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Georgia

CrisisWatch Georgia

Unchanged Situation

European Parliament 2 Feb voted to grant visa-free travel for Georgian citizens to EU, expected to enter into force later March after it was approved by EU Council 27 Feb. Residents of conflict regions can make use of visa free travel provided they apply for Georgian passports. Georgia and Russia 7 Feb discussed prospects for trade through Abkhazia and South Ossetia, with intention to implement 2011 agreement signed before Georgia gave Russia green light to join WTO. Former Abkhaz leader Alexander Ankvab returned to Abkhazia 13 Feb after two years of absence to run as candidate in de facto parliamentary elections 12 March. Perceived Russian interference ahead of April de facto presidential election in breakaway republic South Ossetia, including reported pressure from Russian envoy on local elections commission to issue public statement against former leader Eduard Kokoity, prompted anger among residents. De facto President Tibilov 6 Feb signed decree scheduling referendum to change name of entity to “Republic of South Ossetia – the State of Alania”. Georgian FM Mikheil Janelidze met U.S. counterpart Rex Tillerson in Washington DC 10 Feb, reported Tillerson expressed “full support” for Georgia’s sovereignty and territorial integrity.

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Reports & Briefings

Latest Updates

Ukraine Flare-Up Lays Bare Fears in Europe’s East

Renewed fighting in eastern Ukraine is quickly turning into a litmus test of Russia’s intentions in backing Ukrainian separatist rebels, and the real willingness of the West, in particular the United States, to support Kyiv. Fears over Washington’s wavering may also cause positions to harden in the protracted conflicts in Europe’s East, most immediately in Georgia.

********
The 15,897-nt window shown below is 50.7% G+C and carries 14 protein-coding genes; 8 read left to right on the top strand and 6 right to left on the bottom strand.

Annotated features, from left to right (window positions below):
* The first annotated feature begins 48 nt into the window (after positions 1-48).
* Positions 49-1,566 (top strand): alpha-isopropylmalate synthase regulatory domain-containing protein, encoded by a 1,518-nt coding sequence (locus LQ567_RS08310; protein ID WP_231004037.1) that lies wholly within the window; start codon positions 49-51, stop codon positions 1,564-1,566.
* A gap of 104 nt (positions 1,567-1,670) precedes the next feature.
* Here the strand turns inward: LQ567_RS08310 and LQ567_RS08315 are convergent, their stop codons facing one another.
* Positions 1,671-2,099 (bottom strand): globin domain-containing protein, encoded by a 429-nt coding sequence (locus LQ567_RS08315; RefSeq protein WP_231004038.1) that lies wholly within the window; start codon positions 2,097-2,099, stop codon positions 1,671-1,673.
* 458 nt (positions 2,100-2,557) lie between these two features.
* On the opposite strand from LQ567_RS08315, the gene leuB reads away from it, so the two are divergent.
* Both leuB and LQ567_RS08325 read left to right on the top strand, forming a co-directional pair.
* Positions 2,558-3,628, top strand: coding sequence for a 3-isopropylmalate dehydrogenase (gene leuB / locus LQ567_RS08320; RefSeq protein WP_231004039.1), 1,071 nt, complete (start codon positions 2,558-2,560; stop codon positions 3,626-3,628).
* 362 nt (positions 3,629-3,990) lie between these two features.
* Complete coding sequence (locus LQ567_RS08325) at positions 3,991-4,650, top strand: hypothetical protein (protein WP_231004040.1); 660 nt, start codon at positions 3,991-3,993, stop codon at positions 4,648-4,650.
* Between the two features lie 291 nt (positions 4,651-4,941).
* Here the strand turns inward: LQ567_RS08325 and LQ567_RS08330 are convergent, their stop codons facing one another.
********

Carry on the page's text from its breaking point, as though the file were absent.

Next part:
Georgia: Making Cohabitation Work

Whether the smooth transfer of power Georgia achieved after October’s bitter election sets a standard for democracy in its region depends on whether the new government can strengthen the independence and accountability of state institutions in what remains a fragile, even potentially explosive political climate.

Georgia's Constitutional Changes

Georgia is in the midst of transitioning from a presidential to a mixed parliamantary system, in which much power will lie with the office of the Prime Minister. Elections later this year will determine whether current President Mikheil Saakashvili's party, United National Movement, will retain control of government. Medea Turashvili, Caucasus analyst for the International Crisis Group, discusses what implications this might have on Georgia's domestic and foreign policy.